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Year : 2018  |  Volume : 15  |  Issue : 2  |  Page : 164-166

Cor pulmonale in an unusual case of obstructive adenoid enlargement

1 Department of Otorhinolaryngology, Bayero University/Aminu Kano Teaching Hospital, Kano, Nigeria
2 Department of Pediatrics, Bayero University/Aminu Kano Teaching Hospital, Kano, Nigeria

Correspondence Address:
Dr. Emmanuel S Kolo
Department of Otorhinolaryngology, Bayero University/Aminu Kano Teaching Hospital, Kano
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Source of Support: None, Conflict of Interest: None

DOI: 10.4103/njbcs.njbcs_11_18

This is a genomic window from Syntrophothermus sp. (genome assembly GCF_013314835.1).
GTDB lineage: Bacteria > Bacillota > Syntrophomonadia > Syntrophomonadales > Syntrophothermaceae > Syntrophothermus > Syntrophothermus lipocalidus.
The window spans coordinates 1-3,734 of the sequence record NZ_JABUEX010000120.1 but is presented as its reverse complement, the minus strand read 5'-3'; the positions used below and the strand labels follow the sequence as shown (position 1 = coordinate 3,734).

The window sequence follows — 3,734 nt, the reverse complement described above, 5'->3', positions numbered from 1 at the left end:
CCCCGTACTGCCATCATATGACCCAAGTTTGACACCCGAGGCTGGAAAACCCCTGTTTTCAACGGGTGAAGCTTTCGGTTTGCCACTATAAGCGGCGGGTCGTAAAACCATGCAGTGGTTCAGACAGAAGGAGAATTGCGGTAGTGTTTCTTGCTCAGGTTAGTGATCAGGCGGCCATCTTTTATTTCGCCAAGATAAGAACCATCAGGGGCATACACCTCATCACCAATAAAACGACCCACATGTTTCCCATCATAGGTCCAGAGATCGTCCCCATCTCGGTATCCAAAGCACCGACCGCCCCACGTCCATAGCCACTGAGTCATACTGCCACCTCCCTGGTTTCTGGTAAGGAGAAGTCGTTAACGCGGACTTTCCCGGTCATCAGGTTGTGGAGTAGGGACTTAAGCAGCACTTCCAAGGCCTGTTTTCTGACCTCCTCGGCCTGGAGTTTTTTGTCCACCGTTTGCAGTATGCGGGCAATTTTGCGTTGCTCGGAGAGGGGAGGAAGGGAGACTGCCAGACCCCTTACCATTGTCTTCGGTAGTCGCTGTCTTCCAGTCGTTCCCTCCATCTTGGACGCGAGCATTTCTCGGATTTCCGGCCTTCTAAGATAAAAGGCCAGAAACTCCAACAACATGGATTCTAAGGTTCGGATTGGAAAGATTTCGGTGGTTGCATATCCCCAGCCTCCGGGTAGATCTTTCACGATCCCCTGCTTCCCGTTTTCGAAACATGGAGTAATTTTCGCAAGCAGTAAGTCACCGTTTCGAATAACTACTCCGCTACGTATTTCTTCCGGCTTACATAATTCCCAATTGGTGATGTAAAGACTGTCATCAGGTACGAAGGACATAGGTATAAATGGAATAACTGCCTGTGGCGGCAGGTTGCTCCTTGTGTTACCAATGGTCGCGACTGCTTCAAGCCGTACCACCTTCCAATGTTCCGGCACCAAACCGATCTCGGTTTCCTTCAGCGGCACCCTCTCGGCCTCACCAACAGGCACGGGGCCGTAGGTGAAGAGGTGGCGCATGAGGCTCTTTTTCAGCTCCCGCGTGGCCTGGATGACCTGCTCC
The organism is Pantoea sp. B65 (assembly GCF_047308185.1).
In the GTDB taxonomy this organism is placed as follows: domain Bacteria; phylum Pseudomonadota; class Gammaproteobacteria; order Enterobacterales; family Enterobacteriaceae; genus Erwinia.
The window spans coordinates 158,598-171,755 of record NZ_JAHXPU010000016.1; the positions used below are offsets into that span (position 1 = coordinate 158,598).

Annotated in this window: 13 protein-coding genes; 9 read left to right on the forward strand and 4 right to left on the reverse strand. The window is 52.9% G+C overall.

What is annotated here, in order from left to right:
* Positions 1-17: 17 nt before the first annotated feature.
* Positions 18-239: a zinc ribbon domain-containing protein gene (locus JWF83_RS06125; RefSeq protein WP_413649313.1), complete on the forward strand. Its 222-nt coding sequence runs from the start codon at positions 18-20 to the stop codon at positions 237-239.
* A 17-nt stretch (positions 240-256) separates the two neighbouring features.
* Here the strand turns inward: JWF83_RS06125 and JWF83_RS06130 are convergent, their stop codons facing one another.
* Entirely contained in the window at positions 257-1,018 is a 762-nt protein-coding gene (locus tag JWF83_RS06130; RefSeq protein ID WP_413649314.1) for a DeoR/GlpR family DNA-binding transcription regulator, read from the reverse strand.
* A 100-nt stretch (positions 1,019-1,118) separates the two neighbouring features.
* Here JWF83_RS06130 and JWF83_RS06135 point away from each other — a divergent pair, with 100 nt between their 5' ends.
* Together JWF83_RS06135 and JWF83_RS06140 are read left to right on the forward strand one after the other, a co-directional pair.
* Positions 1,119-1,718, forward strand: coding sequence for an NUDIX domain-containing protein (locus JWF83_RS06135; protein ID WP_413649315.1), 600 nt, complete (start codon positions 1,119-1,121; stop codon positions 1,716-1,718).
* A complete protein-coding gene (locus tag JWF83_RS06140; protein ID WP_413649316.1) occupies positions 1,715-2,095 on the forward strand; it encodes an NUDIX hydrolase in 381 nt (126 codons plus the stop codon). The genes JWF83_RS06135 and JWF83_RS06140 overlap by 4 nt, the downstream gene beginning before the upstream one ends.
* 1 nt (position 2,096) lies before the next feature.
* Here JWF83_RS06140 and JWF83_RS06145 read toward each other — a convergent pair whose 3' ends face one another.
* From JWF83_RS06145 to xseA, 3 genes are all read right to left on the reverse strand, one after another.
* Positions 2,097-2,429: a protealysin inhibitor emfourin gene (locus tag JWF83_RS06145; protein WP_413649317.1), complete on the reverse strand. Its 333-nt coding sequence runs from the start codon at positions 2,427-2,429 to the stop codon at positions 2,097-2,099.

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Enlargement and infection of the adenoids and tonsils are associated with problems of otitis media, sinusitis, obstructive sleep disordered breathing, and alterations of facial growth. In addition, they may also lead to cardiopulmonary disorders in children. This report aims to highlight the cardiopulmonary sequelae in a child with obstructive adenoid enlargement and temporomandibular joint ankylosis in our practice. The child presented at 6 years of age with complaints of noisy breathing, blocked nose, mouth breathing, and loud snoring. Her condition deteriorated with frequent apneic attacks, easy fatigability, and swelling of the legs. The blood pressure was 100/60 mmHg, the jugular venous pressure was elevated, with displaced apex beat at the sixth left intercostal space, anterior axillary line, with parasternal heave. There were first and second heart sounds with a loud P2. The findings on electrocardiogram and echocardiogram confirmed a diagnosis of cor pulmonale secondary to severe obstructive adenotonsillar disease. A flexible nasopharyngoscopy revealed a bilateral grade IV adenoidal obstruction of the choanae. She was managed for heart failure and had emergency tracheostomy. Subsequently, she had endoscopic transnasal microdebrider-assisted adenoidectomy. She has improved remarkably and on follow-ups at the ENT, pediatric, and MFU clinics. In conclusion, pulmonary hypertension and cor pulmonale, even though rare, are possible complications of untreated adenotonsillar hypertrophy in children.

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